Vulnerability and Validation—and the Container Where They Happen

Have you ever gone to the beach and tried to scoop up sand with one hand? The tighter you try to hold it, the more the sand falls out of your hand. 

So it is with the group coaching environment. As coaches, we know we have to hold it all loosely. The tighter we try to control it, the more it eludes us. 

So we create the Container—a safe space for the coachees to be vulnerable and share challenges. Then, we invite cohort members in. When this is done well, amazing things can happen.

It’s difficult to overestimate the importance of vulnerability when it comes to achieving higher levels of personal and professional success. It all starts with the courage to take a risk and share your story. 

When what is shared gets validated, it promotes an environment of support and encouragement. 

On the other hand, vulnerability without validation and empathy can cause harm. This is why the Container is so critical. The result of a container is a place where it is safe to talk openly and honestly—that’s when human potential can really take off.

Everything depends on the level of vulnerability people are willing to show. When people permit themselves to be vulnerable, they challenge the stories they are writing and step into purposeful Self-Awareness and growth. 

They are willing to explore negative self-talk and the pushback on the inner critic that keeps them feeling small and stuck. They allow themselves to risk judgment in sharing messy insights in the group experience and being open to others’ perspectives. 

There is no innovation without vulnerability. We cannot iterate and choose new actions until we step forward—as a beginning—and make new choices. This vulnerability fosters the intimacy needed to build dynamic, connecting, and collaborative relationships.

Vulnerability is Scary 

Vulnerability often feels scary, revealing, and exposing. Talking about yourself can feel fraught with peril, especially with (gulp) work colleagues—and it can be if you don’t know what you’re doing. 

But the truth is, without vulnerability, human potential is limited. 

Group coaching can fail—quite spectacularly—if we do not purposefully create a safe space for success because people must feel empowered to take what they perceive to be a huge risk—the risk of being judged. 

When they see a cohort member step into the light and share something important to them, they cannot help but feel touched by the common humanity. Me too, our hearts say. Me too. 

And the truth is, we think we most fear the judgment of others, but in reality, no one judges us more harshly than we judge ourselves. 

As adults, we have become so used to hearing that harsh judgment in our own heads and hearts we assume others will do the same or worse. So we “armor up,” as Brené Brown calls it. But as I said earlier, vulnerability begets vulnerability. 

One by one, each person is inspired by the one who spoke before them, each becoming more and more comfortable sharing their personal and professional selves. They can genuinely let themselves be seen by contributing in a way that is transparent with one another and without judgment.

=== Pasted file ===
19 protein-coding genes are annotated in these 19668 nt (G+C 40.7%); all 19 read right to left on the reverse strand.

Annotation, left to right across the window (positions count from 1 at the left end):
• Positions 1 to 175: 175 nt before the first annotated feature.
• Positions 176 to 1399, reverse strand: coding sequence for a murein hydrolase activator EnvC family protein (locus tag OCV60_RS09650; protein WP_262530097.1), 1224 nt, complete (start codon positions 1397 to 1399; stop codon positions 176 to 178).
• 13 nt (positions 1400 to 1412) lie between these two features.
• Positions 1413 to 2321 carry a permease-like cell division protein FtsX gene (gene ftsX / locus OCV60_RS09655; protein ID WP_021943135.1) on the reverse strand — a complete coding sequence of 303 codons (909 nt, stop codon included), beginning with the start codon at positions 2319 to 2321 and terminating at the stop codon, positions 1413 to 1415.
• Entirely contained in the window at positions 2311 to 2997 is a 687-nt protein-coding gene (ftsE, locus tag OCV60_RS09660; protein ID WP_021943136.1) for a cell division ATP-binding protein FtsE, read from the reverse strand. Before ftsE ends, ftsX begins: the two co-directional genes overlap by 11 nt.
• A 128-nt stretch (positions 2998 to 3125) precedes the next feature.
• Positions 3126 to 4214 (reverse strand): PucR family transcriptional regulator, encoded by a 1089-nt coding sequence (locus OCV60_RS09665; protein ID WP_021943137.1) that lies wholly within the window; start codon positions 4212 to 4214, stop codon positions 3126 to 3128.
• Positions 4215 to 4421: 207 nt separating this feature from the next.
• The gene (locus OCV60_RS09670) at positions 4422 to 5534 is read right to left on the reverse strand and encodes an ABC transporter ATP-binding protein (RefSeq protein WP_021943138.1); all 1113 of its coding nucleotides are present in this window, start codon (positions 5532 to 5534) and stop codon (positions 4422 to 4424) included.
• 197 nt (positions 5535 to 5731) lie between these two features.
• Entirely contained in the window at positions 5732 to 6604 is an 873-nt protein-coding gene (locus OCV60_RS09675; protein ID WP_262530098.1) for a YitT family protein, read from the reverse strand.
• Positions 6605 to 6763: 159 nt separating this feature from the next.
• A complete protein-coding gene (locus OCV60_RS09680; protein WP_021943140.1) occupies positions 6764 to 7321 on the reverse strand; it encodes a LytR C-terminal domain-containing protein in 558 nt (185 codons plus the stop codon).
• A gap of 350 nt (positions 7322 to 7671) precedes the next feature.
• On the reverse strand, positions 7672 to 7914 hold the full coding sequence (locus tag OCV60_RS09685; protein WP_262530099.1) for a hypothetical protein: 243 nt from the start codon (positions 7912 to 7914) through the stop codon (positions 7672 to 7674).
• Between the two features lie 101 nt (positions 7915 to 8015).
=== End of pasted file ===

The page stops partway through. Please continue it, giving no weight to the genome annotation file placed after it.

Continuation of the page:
The Coach’s Role: Modeling Vulnerability

We must not only create the Container but also purposely maintain it throughout the group coaching experience, whether for two hours, two days, or twelve months. Maintaining the Container means modeling vulnerability throughout the entire time. 

As a coach, you can’t simply be vulnerable in the Launch and think the work is done. You must continue to reevaluate it and let the people accompany you on your own journey and individual Outcomes, just as you do the same for them. 

Remember, unlike mentoring or advocating, coaching is an equal-power relationship. Group coaching is no different. We are there to accompany them and give them permission, in turn, to accompany us. 

Even as the group coach, I am also a peer, so I identify an outcome I want for myself every time I lead a group through this PEER process. It’s never the same because I’m different each month and year. As a result, every cohort and every context is unique. 

Freedom to Choose

The concept of choice is absolutely critical to success in Container building. In every activity, engagement happens only through choice. No one should be forced to do, say, or share anything they don’t want to.

When participants move into small breakout groups, I remind them there is just as much value in sharing a story as there is in holding the space for someone else to share. Like the analogy of the open hands holding the sand, the Container is held by those who aren’t speaking for those who choose to speak. Participants will always be stepping in and out of those two roles.

So often in adult learning, we praise the extroverts, the people who speak up as if that is the “right way” to do it. But putting pressure on people causes them not to share the real stuff. 

They are giving them the choice honors all learning styles, including the more introverted learning styles who maybe aren’t comfortable sharing right away. In every session, I open with their voices and close with their voices—remember, even though we are responsible for helping to shape it, it is their Container.

I invite you to spend some time reflecting on your coaching sessions and evaluate how you are cultivating the Container to allow each and every Coachee to let their guard down and experience the freedom and growth found there.

Vulnerability and Validation inside THRIVE

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